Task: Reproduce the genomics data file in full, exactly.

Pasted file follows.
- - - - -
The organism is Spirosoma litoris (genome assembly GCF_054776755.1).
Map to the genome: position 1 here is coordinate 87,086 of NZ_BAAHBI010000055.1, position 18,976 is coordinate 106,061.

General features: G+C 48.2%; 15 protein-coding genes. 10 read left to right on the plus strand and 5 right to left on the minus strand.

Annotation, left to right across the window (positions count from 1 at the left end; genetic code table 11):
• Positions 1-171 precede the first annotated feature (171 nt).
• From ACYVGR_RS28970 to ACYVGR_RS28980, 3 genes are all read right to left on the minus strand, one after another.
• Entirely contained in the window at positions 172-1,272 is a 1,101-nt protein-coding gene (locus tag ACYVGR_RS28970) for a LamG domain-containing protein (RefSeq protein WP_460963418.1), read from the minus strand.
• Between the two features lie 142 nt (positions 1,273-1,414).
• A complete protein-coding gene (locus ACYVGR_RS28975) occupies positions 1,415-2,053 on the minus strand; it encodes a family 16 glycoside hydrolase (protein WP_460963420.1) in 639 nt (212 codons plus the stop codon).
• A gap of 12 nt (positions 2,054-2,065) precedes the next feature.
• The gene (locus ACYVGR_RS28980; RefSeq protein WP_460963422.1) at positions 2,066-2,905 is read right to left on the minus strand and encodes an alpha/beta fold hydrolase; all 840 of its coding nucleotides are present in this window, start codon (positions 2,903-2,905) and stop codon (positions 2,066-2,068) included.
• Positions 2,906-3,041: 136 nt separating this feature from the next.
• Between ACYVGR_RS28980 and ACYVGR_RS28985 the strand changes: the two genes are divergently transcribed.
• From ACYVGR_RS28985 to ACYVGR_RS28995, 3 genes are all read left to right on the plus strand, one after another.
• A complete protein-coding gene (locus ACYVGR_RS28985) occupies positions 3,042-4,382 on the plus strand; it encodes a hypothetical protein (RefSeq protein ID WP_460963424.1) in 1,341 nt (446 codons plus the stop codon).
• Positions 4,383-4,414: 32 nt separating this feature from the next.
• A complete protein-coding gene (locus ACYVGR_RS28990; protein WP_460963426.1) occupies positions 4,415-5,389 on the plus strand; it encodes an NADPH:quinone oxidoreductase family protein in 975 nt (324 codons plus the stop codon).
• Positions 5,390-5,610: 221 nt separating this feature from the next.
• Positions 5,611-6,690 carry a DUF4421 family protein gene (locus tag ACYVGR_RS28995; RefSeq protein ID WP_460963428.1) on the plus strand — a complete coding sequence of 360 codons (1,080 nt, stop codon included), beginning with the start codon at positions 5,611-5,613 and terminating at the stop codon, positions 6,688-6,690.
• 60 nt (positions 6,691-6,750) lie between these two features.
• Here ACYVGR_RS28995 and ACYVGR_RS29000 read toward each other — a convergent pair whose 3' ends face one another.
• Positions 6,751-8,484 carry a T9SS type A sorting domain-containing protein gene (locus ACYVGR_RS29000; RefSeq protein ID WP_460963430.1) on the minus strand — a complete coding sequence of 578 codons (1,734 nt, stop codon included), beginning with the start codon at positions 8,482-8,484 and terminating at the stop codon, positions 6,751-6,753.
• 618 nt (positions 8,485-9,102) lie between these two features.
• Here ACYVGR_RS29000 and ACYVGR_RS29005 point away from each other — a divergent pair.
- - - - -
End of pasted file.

The organism is Spirosoma litoris (genome assembly GCF_054776755.1).
Map to the genome: position 1 here is coordinate 87,086 of NZ_BAAHBI010000055.1, position 18,976 is coordinate 106,061.

General features: G+C 48.2%; 15 protein-coding genes. 10 read left to right on the plus strand and 5 right to left on the minus strand.

Annotation, left to right across the window (positions count from 1 at the left end; genetic code table 11):
• Positions 1-171 precede the first annotated feature (171 nt).
• From ACYVGR_RS28970 to ACYVGR_RS28980, 3 genes are all read right to left on the minus strand, one after another.
• Entirely contained in the window at positions 172-1,272 is a 1,101-nt protein-coding gene (locus tag ACYVGR_RS28970) for a LamG domain-containing protein (RefSeq protein WP_460963418.1), read from the minus strand.
• Between the two features lie 142 nt (positions 1,273-1,414).
• A complete protein-coding gene (locus ACYVGR_RS28975) occupies positions 1,415-2,053 on the minus strand; it encodes a family 16 glycoside hydrolase (protein WP_460963420.1) in 639 nt (212 codons plus the stop codon).
• A gap of 12 nt (positions 2,054-2,065) precedes the next feature.
• The gene (locus ACYVGR_RS28980; RefSeq protein WP_460963422.1) at positions 2,066-2,905 is read right to left on the minus strand and encodes an alpha/beta fold hydrolase; all 840 of its coding nucleotides are present in this window, start codon (positions 2,903-2,905) and stop codon (positions 2,066-2,068) included.
• Positions 2,906-3,041: 136 nt separating this feature from the next.
• Between ACYVGR_RS28980 and ACYVGR_RS28985 the strand changes: the two genes are divergently transcribed.
• From ACYVGR_RS28985 to ACYVGR_RS28995, 3 genes are all read left to right on the plus strand, one after another.
• A complete protein-coding gene (locus ACYVGR_RS28985) occupies positions 3,042-4,382 on the plus strand; it encodes a hypothetical protein (RefSeq protein ID WP_460963424.1) in 1,341 nt (446 codons plus the stop codon).
• Positions 4,383-4,414: 32 nt separating this feature from the next.
• A complete protein-coding gene (locus ACYVGR_RS28990; protein WP_460963426.1) occupies positions 4,415-5,389 on the plus strand; it encodes an NADPH:quinone oxidoreductase family protein in 975 nt (324 codons plus the stop codon).
• Positions 5,390-5,610: 221 nt separating this feature from the next.
• Positions 5,611-6,690 carry a DUF4421 family protein gene (locus tag ACYVGR_RS28995; RefSeq protein ID WP_460963428.1) on the plus strand — a complete coding sequence of 360 codons (1,080 nt, stop codon included), beginning with the start codon at positions 5,611-5,613 and terminating at the stop codon, positions 6,688-6,690.
• 60 nt (positions 6,691-6,750) lie between these two features.
• Here ACYVGR_RS28995 and ACYVGR_RS29000 read toward each other — a convergent pair whose 3' ends face one another.
• Positions 6,751-8,484 carry a T9SS type A sorting domain-containing protein gene (locus ACYVGR_RS29000; RefSeq protein ID WP_460963430.1) on the minus strand — a complete coding sequence of 578 codons (1,734 nt, stop codon included), beginning with the start codon at positions 8,482-8,484 and terminating at the stop codon, positions 6,751-6,753.
• 618 nt (positions 8,485-9,102) lie between these two features.
• Here ACYVGR_RS29000 and ACYVGR_RS29005 point away from each other — a divergent pair.